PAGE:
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The UKs fastest growing private companies: Hot 100 2015 (29) Sadie Coles

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Name: Sadie Coles
Industry/sector: Retail and related services
Date founded: 1996
The boss: Sadie Coles
Location: London
Latest turnover: 38.8m
Three-year compound growth rate (%): 51.19
Latest EBITDA: 5.6m

London-based art gallery Sadie Coles HQ serves as a home for the creations of international artists that are on the rise. It boasts two sites at Park Lane and Soho, making them fine locations for locals and tourists alike that are looking for a spot of culture.

Sadie Coles created the business in 1996, having studied a degree in art history and film studies at Middlesex University in the 80s. Prior to starting the gallery, she worked for well-known art dealer, collector and curator Anthony dOffay, and it was there that she learned her trade.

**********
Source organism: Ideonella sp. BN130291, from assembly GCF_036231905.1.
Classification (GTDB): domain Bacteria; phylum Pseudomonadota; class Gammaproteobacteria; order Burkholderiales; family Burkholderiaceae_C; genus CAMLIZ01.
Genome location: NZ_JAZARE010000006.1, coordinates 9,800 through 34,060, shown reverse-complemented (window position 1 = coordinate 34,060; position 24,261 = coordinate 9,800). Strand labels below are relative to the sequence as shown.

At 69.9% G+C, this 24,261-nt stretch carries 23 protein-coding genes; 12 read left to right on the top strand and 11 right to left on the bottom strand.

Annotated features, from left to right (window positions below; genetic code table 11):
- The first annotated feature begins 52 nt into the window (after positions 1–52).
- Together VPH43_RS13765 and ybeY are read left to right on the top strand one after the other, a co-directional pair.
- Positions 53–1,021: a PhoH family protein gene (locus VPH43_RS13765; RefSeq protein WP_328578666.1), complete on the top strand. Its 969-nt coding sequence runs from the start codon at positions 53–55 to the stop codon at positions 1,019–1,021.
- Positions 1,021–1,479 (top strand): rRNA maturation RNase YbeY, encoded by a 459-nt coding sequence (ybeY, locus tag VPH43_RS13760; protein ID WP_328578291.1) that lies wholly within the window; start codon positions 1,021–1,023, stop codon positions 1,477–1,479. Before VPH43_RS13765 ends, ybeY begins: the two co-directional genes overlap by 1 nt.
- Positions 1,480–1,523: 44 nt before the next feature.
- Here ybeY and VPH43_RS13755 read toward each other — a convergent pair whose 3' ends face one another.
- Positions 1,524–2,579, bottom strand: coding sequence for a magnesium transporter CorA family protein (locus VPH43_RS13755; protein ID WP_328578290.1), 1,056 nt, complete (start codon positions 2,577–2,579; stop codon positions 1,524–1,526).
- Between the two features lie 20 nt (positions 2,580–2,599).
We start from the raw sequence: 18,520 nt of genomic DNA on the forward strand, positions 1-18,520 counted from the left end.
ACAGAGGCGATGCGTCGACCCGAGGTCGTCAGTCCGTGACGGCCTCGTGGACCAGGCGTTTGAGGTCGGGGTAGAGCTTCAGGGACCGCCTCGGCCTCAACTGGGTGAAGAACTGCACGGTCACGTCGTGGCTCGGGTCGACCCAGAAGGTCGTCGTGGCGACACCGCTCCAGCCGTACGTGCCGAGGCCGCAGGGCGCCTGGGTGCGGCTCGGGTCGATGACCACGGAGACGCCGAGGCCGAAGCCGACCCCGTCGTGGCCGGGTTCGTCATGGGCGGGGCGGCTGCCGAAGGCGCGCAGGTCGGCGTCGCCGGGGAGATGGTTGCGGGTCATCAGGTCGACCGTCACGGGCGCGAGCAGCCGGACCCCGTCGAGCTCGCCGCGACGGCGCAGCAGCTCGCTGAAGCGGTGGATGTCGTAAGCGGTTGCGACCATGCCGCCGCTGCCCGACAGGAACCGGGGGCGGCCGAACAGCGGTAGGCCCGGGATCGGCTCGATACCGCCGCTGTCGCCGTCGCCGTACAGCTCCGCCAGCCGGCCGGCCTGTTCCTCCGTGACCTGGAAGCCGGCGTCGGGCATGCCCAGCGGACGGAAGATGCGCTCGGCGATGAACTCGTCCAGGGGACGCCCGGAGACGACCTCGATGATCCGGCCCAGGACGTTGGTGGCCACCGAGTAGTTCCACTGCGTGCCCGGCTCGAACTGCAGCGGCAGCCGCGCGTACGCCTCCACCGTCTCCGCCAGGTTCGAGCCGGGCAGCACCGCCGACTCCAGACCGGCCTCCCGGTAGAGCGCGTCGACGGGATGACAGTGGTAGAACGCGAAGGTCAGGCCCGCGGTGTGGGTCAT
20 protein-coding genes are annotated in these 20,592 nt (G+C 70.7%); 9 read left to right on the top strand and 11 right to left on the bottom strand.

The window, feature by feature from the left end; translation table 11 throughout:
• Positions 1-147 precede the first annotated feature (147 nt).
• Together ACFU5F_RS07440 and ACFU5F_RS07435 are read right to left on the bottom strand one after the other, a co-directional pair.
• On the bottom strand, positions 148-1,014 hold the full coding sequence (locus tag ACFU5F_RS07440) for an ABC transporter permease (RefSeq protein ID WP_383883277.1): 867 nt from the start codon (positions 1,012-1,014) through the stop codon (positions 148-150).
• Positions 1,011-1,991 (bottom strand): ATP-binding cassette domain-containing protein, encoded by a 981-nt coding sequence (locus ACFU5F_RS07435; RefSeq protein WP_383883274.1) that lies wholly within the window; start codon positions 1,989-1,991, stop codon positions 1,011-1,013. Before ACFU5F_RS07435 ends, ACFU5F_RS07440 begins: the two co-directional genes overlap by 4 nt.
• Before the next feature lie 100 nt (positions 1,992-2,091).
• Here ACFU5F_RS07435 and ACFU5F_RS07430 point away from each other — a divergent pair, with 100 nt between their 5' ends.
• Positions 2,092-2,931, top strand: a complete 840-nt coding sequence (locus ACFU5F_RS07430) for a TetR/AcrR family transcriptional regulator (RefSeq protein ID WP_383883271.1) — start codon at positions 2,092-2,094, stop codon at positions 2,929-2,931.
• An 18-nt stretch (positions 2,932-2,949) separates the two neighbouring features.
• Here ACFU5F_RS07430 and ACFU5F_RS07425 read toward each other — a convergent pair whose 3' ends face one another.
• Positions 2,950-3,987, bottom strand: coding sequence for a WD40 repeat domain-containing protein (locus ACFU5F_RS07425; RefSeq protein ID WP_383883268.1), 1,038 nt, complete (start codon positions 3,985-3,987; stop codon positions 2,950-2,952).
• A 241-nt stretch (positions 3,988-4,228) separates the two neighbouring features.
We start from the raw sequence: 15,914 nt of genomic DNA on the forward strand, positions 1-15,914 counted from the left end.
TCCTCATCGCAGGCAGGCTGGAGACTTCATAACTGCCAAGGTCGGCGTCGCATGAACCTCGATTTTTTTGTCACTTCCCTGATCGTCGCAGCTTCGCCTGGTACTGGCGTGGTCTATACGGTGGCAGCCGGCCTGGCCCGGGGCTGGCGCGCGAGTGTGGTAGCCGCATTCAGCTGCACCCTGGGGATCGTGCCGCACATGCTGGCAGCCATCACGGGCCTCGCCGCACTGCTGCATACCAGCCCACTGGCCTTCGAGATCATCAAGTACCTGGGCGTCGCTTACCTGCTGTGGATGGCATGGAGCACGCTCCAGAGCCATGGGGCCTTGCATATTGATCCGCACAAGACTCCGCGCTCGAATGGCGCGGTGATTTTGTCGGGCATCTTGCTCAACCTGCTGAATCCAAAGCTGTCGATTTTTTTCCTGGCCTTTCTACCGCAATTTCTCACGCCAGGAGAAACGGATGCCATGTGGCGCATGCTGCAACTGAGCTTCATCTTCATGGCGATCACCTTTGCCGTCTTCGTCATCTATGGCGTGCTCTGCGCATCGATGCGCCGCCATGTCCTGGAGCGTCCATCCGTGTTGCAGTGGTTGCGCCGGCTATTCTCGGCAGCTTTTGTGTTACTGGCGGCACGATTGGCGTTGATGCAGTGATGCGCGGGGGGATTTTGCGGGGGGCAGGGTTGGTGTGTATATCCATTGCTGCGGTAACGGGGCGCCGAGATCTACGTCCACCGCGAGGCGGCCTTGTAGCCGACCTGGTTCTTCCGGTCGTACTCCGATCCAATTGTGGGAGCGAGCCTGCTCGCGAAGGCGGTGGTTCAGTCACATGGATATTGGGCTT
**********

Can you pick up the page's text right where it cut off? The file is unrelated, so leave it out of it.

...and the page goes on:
She said it “gave me lots of rope to do what I wanted. After five years I asked him if I could run a project space for young artists. Of course, that was the beginning of the end. I realised I could do it on my own. I had a very romantic, idealistic idea about the possibilities of being a dealer: that you could go on an adventure with an artist. I still believe that.”

The business expanded beyond Mayfair and into Soho in 2013, demonstrating just how the galleries today are bringing in a CAGR of 51.19 per cent and a turnover of 38.8m.

Coles has been part of the Young British Artists movement, which was a label given to a group of artists in the late 1980s. Damian Hirst was commonly linked to it, while Coles’ collaborators Sarah Lucas and Angus Fairhurst were also involved.

For Coles though, the artists she worked with aren’t just business partners they’re also friends. This was expressed when Fairhurst took his life in 2008, which saw Coles offer insight on their friendship and also the industry they’ve become known for.

My involvement with Angus had two aspects work and friendship but it is impossible to separate them,” she said. Being an artist requires a mad sort of courage and Angus was unafraid and generous enough to show how difficult the creative process could and should be. His readiness to reveal self-doubt was risky, but ultimately sincere and brave.

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